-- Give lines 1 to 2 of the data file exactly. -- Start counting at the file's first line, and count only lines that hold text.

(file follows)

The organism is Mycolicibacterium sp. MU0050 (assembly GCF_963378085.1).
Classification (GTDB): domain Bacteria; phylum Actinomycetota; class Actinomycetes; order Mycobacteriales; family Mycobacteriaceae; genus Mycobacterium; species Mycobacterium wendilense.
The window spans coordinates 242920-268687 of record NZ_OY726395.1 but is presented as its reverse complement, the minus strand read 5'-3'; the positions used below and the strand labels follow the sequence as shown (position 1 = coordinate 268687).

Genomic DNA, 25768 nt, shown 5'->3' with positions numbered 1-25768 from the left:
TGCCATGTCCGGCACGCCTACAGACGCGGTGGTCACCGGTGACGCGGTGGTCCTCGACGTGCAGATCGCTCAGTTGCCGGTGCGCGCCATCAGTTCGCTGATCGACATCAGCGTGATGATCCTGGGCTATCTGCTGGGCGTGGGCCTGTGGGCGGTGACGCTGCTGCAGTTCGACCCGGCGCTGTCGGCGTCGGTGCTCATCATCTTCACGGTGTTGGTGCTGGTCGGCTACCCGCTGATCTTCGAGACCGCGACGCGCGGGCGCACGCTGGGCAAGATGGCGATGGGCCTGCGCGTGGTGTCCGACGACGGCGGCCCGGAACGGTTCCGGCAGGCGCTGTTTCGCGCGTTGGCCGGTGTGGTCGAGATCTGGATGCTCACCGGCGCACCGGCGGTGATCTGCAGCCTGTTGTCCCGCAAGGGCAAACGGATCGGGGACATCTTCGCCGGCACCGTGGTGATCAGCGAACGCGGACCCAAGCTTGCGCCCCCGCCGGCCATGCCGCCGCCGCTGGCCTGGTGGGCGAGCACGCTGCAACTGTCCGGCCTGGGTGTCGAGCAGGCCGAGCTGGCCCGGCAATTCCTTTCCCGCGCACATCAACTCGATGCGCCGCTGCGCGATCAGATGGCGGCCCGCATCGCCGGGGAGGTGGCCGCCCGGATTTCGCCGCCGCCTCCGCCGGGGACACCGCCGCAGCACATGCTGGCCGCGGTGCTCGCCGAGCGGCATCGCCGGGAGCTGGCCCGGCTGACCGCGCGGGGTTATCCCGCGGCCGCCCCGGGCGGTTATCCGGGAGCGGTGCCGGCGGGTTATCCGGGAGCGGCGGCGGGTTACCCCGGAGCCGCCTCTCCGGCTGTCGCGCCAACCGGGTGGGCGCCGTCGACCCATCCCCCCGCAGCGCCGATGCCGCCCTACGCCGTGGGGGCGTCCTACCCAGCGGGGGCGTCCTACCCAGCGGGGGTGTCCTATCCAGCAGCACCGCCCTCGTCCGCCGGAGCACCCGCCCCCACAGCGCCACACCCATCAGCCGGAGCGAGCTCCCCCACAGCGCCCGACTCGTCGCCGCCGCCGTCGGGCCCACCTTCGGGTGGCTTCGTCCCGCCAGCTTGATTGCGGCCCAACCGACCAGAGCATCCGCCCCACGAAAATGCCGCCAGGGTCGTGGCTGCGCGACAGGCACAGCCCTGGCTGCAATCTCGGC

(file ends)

The organism is Mycolicibacterium sp. MU0050 (assembly GCF_963378085.1).
Classification (GTDB): domain Bacteria; phylum Actinomycetota; class Actinomycetes; order Mycobacteriales; family Mycobacteriaceae; genus Mycobacterium; species Mycobacterium wendilense.